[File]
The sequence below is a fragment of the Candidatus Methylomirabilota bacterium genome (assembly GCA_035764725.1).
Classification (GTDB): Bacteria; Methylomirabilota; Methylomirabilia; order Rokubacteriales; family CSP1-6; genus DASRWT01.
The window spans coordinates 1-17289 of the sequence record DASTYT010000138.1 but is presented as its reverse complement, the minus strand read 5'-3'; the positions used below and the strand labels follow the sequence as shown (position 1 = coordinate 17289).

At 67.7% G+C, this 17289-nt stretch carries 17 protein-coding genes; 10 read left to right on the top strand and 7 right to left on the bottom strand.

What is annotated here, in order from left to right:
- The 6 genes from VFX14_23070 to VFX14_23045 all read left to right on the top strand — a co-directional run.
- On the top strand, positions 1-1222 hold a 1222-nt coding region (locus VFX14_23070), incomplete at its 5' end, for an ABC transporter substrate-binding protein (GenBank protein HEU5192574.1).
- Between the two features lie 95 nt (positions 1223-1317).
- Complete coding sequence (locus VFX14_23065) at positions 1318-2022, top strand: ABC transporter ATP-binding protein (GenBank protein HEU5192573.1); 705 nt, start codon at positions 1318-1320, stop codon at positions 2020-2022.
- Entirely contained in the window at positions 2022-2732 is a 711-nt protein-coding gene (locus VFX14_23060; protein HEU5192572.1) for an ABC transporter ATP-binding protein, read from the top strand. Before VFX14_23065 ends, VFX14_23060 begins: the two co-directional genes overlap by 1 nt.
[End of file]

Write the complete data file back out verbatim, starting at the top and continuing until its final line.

The sequence below is a fragment of the Candidatus Methylomirabilota bacterium genome (assembly GCA_035764725.1).
Classification (GTDB): Bacteria; Methylomirabilota; Methylomirabilia; order Rokubacteriales; family CSP1-6; genus DASRWT01.
The window spans coordinates 1-17289 of the sequence record DASTYT010000138.1 but is presented as its reverse complement, the minus strand read 5'-3'; the positions used below and the strand labels follow the sequence as shown (position 1 = coordinate 17289).

At 67.7% G+C, this 17289-nt stretch carries 17 protein-coding genes; 10 read left to right on the top strand and 7 right to left on the bottom strand.

What is annotated here, in order from left to right:
- The 6 genes from VFX14_23070 to VFX14_23045 all read left to right on the top strand — a co-directional run.
- On the top strand, positions 1-1222 hold a 1222-nt coding region (locus VFX14_23070), incomplete at its 5' end, for an ABC transporter substrate-binding protein (GenBank protein HEU5192574.1).
- Between the two features lie 95 nt (positions 1223-1317).
- Complete coding sequence (locus VFX14_23065) at positions 1318-2022, top strand: ABC transporter ATP-binding protein (GenBank protein HEU5192573.1); 705 nt, start codon at positions 1318-1320, stop codon at positions 2020-2022.
- Entirely contained in the window at positions 2022-2732 is a 711-nt protein-coding gene (locus VFX14_23060; protein HEU5192572.1) for an ABC transporter ATP-binding protein, read from the top strand. Before VFX14_23065 ends, VFX14_23060 begins: the two co-directional genes overlap by 1 nt.